A Good, Good Friday Ramble {wandering with purpose}

Alternately titled A Circuitous but Purposeful Invitation to Awareness. :)

When Jesus had finished all these words, he said to his disciples, “You know that after two days the Passover is coming, and the Son of Man will be delivered up to be crucified.
— Matthew 26: 1-2 (ESV)

I’ve often wondered how the disciples could live unaware of what was coming, with all the hints Jesus dropped. My goodness, they weren’t even hints! But the authors of the Gospels were writing from memory. They spent a lot of time with Jesus. And Jesus said a lot things that didn’t make sense without explanation.

I know how it is; I can only ask someone to explain things to me so many times before I start feeling silly. I’ll bet there were moments when, instead of saying “come again?” the disciples may have brushed it off with an “Oh, you know, just another one of the strange things Jesus says.”

It is true. Jesus said a lot of strange things. We have plenty of them on record. He was basically a walking poet; a man who quite often used imagery to communicate his heart to and for the world. His imagery wasn’t always easy to decipher or interpret. I think he had quite the reputation, as the prophets who prepared the way for him had, of being more than a little eccentric. When you live with someone’s eccentricities, you may grow fond of the way they manifest, but you might not find yourself able to take everything at face value. You’ve possibly made a category for it, and can usually find a way to fit the dissonant things into that category. It’s only after the word becomes relevant that you recall the details more vividly. Perhaps it was only after the Son of Man had been crucified that his foretelling became clear in memory.

It seems so obvious to those of us reading it centuries later. A glaring target you couldn’t possibly miss. That’s how I used to feel. Considering physical context, though- the weariness of travel, of errands, of crowds pressing in, wondering where to sleep, eat, wash, etc, there were a lot of things that could have distracted from the reality of what was really going on.

I know I’d worry if I didn’t sleep in the same place every night, or know where my food was coming from, or have an idea of when I'd be able to do laundry again. This is so outside my comfort area; I like to know what’s coming so I can be ready for it. I am a girl who needs a plan! I would likely have been more focused on securing my near-future comfort - the needs of my needy body- than on unraveling the prophetic mysteries of the poetry of Jesus. I can really empathize with his followers. They had quite the lifestyle of moving about and receiving, um, interesting orders from Jesus.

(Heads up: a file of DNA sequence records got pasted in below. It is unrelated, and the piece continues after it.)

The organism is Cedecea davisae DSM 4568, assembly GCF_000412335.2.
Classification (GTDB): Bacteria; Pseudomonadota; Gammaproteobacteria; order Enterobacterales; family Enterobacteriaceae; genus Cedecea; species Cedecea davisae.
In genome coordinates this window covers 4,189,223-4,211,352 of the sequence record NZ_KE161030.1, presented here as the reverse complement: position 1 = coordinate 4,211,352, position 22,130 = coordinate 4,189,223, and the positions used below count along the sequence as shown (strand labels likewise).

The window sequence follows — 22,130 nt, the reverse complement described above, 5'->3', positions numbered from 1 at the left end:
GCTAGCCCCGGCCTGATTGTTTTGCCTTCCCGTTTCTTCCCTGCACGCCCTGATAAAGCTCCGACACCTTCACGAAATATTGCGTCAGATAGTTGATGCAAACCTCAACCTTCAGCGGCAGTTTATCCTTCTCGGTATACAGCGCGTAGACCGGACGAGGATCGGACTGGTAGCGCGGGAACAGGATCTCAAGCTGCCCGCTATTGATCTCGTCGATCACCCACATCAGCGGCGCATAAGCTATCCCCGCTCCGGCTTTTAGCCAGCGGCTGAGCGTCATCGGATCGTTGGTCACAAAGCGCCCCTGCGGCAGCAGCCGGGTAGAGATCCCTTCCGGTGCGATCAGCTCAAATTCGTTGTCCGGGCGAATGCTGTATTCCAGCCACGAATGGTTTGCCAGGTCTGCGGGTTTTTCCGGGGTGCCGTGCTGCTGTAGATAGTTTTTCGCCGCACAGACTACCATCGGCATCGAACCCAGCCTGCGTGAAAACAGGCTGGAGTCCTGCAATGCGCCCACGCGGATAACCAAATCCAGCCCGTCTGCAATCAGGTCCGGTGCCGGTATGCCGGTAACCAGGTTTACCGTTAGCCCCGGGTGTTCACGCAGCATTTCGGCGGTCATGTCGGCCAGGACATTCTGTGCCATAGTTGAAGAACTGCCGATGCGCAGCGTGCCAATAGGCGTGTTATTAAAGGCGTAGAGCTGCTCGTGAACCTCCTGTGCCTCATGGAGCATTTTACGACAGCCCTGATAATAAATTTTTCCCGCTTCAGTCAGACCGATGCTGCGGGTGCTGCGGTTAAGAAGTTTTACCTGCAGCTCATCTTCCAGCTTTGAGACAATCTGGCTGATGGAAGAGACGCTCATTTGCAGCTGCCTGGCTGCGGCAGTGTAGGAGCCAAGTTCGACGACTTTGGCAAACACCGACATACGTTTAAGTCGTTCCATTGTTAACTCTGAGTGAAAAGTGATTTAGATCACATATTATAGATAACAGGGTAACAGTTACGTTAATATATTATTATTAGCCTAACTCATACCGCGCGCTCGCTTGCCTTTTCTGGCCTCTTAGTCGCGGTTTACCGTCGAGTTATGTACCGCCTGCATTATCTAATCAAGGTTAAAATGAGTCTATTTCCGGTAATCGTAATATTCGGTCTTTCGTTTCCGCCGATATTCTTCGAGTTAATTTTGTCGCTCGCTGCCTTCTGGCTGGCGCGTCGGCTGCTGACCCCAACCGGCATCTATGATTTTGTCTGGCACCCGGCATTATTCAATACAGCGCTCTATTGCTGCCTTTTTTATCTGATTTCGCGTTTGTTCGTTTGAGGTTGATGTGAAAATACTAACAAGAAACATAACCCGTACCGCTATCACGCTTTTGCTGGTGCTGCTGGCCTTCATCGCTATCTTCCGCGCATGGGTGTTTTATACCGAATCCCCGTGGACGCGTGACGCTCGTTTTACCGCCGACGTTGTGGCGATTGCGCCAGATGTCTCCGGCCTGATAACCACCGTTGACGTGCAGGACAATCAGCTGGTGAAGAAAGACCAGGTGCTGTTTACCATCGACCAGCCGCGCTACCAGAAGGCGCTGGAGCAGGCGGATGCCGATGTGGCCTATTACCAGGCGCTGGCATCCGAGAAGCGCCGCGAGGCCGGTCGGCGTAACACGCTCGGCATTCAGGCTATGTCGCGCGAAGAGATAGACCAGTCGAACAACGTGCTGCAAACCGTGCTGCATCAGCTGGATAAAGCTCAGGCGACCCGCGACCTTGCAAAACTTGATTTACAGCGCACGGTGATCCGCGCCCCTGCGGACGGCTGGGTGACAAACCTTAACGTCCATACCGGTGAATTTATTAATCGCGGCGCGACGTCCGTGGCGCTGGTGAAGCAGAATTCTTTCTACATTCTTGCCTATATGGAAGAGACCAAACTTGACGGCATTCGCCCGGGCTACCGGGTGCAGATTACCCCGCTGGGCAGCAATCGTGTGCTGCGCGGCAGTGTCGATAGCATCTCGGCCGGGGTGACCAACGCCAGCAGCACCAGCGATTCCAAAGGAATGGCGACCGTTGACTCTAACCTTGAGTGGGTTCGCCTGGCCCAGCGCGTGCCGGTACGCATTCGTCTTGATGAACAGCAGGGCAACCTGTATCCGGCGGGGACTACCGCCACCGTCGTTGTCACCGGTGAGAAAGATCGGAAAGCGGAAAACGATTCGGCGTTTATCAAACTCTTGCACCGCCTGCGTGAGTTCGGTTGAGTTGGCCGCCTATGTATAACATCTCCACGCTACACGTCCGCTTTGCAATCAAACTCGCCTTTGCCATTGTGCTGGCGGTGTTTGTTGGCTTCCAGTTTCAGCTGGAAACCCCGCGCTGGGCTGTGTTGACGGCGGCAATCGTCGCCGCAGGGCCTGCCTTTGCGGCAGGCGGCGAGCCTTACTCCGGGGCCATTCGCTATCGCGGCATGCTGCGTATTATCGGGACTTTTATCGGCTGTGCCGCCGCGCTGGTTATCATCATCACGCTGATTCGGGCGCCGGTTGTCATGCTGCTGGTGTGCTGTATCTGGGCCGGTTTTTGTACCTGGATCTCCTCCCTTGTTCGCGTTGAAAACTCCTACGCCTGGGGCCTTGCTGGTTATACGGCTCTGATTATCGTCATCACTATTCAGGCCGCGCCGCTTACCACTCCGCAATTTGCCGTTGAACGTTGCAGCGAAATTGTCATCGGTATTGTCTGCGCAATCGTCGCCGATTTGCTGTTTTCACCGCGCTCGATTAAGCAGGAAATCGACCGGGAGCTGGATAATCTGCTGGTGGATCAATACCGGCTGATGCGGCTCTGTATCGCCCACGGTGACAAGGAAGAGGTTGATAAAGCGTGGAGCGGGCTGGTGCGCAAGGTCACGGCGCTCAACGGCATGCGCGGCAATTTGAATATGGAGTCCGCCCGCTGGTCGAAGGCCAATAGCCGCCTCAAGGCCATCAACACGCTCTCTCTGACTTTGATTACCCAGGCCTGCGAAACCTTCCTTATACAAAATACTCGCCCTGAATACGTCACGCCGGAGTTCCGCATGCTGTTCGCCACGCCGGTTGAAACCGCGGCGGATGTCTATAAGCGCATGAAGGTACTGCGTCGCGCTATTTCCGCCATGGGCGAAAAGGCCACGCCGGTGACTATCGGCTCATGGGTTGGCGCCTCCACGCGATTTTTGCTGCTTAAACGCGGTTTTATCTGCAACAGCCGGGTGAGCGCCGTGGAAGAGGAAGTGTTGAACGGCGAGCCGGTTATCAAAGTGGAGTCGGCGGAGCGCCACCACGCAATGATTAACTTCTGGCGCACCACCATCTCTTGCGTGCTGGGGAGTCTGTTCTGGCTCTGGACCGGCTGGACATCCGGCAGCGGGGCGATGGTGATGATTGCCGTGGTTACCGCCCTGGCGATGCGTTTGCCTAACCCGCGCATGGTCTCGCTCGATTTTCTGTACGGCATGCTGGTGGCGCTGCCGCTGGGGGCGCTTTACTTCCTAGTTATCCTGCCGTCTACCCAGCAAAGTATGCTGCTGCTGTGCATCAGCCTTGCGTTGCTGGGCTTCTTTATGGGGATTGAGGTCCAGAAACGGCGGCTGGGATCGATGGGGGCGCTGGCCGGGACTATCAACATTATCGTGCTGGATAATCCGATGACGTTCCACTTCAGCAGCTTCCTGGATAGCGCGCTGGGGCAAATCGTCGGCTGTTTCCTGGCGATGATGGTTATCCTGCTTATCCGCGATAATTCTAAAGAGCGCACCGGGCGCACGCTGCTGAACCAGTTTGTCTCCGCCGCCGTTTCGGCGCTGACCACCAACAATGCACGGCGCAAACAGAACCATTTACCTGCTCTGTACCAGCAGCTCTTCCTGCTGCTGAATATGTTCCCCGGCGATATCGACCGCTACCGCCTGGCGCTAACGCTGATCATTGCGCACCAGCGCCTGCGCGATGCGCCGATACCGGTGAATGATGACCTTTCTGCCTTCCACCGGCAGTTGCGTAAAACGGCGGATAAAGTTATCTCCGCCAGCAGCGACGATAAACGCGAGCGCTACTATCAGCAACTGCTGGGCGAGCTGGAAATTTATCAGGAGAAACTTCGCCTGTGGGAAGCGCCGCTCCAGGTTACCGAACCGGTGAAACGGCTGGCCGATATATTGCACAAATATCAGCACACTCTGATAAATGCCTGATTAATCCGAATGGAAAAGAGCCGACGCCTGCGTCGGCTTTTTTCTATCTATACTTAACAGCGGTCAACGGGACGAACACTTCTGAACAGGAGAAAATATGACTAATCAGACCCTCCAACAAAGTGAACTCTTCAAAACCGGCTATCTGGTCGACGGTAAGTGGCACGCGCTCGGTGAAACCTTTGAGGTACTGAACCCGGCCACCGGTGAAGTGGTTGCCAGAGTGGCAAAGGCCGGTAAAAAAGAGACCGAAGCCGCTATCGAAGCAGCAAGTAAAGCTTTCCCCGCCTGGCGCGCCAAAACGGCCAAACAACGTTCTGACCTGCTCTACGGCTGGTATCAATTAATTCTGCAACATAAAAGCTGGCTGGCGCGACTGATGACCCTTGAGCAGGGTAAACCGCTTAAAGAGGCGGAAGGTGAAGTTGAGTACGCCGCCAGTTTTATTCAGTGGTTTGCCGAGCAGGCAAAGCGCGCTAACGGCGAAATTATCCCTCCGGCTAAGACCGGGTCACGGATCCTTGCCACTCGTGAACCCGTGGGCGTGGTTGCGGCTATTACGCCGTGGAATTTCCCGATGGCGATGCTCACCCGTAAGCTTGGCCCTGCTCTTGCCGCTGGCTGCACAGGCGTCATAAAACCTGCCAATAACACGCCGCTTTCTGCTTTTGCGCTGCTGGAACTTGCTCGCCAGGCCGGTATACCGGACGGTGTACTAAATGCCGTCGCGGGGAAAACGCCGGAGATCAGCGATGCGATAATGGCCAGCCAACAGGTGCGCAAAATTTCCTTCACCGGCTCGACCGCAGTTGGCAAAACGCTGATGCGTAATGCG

It reminds me, once again, of how difficult it is to be here, now, and in this moment. I’m so often wondering what I need to do to make tomorrow secure, or to fix something that went wrong yesterday, that I forget to live in the present. My bodysoul has needs right in this moment, and it’s possible I am adding stress by ignoring the immediate needs in favor of the ones that will arrive in the future. If I’m not truly inhabiting the present, then perhaps I am not hearing what Jesus has to say to me now, either.

I don’t think I’m meant to feel guilty about this. I see it as an invitation that, even though I have turned it down countless times in a day, the opportunity to accept it is still before me. Jesus is inviting me to hear him, now, at this time: with my ears, with my heart, with my full attention. He is welcoming me into this present moment. He is freeing me to put down the worries of tomorrow’s business or yesterday’s brokenness, and simply dwell beside him as a breathing being; to hear what he has to say, even if it doesn’t always make sense to me. (And yes. There are a lot of things that don’t make sense, giving me the chance to practice living by heart before head.) The message that I am always meant to hear, understand, and receive, is that I belong. I am loved and wanted, body and spirit- all of my self.

What am I hearing from Jesus today? It’s an old, all-too- familiar verse, about God loving the world. John 3:16. And yet, maybe not so familiar as I had thought. Jesus invited me to take a closer look this morning. I reviewed the promise of everlasting life. Now, if you’re like me, you may have gotten the childhood impression that it’s a promise for the future- heaven is secured, thank goodness. Children are always looking for more security. It was a comfort to me.

But what does it mean for today? If that life is eternal, then I am now encompassed inside that experience. It doesn’t start at my mortal departure from earth. It is now. Right now. Even if the effects of death are still at work in this world, or in my body, the effects of divine Love are also at work in me to bring me life. The Spirit brings life!

What about you, friends? On this day that we symbolically enter the darkness, may we remember that we carry this life within us- this connection to Jesus is ours right now. When the last light is extinguished tonight, I invite you to pause and breathe a prayer of thanksgiving to the One who will be present with us wherever we go; speaking life and light into body and soul.

Linking up with Tara Owens for her Embracing The Body synchroblog. I have not had the pleasure of finishing her book yet, as I have been deeply focused on leading my first ecourse. But at the end of each chapter I have read so far, she extends just such an invitation as I spoke of in this post. A time to enter into a pause and connect to Jesus. I am grateful that Tara listened to the call to write this, and I believe it will nurture more grace, life, and hope into the way we view our bodies and ultimately, how we learn to be in this world. I invite you to read her invitational words here.

Jamie Bagley